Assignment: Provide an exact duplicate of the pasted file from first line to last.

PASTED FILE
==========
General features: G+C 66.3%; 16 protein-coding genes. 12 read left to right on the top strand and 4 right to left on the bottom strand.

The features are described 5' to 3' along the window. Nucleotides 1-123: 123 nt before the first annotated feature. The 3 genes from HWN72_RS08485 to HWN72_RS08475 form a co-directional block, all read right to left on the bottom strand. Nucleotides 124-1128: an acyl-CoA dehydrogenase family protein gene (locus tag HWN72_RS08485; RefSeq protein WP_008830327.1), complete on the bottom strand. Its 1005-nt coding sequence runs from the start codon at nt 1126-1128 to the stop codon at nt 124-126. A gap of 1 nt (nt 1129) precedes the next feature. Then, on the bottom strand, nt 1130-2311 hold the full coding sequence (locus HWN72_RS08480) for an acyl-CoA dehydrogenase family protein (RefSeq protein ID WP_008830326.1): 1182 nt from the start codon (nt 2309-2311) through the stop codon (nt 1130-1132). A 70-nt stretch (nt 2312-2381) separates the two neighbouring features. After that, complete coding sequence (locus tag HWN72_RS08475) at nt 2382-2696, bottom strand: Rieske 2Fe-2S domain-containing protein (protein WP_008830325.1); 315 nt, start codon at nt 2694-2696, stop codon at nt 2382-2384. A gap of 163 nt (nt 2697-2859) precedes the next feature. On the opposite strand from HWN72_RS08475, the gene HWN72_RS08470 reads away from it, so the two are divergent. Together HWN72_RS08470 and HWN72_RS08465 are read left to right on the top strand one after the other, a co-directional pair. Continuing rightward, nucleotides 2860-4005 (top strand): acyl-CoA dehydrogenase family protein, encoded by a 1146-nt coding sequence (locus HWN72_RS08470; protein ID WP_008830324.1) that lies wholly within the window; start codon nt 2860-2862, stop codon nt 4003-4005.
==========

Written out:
General features: G+C 66.3%; 16 protein-coding genes. 12 read left to right on the top strand and 4 right to left on the bottom strand.

The features are described 5' to 3' along the window. Nucleotides 1-123: 123 nt before the first annotated feature. The 3 genes from HWN72_RS08485 to HWN72_RS08475 form a co-directional block, all read right to left on the bottom strand. Nucleotides 124-1128: an acyl-CoA dehydrogenase family protein gene (locus tag HWN72_RS08485; RefSeq protein WP_008830327.1), complete on the bottom strand. Its 1005-nt coding sequence runs from the start codon at nt 1126-1128 to the stop codon at nt 124-126. A gap of 1 nt (nt 1129) precedes the next feature. Then, on the bottom strand, nt 1130-2311 hold the full coding sequence (locus HWN72_RS08480) for an acyl-CoA dehydrogenase family protein (RefSeq protein ID WP_008830326.1): 1182 nt from the start codon (nt 2309-2311) through the stop codon (nt 1130-1132). A 70-nt stretch (nt 2312-2381) separates the two neighbouring features. After that, complete coding sequence (locus tag HWN72_RS08475) at nt 2382-2696, bottom strand: Rieske 2Fe-2S domain-containing protein (protein WP_008830325.1); 315 nt, start codon at nt 2694-2696, stop codon at nt 2382-2384. A gap of 163 nt (nt 2697-2859) precedes the next feature. On the opposite strand from HWN72_RS08475, the gene HWN72_RS08470 reads away from it, so the two are divergent. Together HWN72_RS08470 and HWN72_RS08465 are read left to right on the top strand one after the other, a co-directional pair. Continuing rightward, nucleotides 2860-4005 (top strand): acyl-CoA dehydrogenase family protein, encoded by a 1146-nt coding sequence (locus HWN72_RS08470; protein ID WP_008830324.1) that lies wholly within the window; start codon nt 2860-2862, stop codon nt 4003-4005.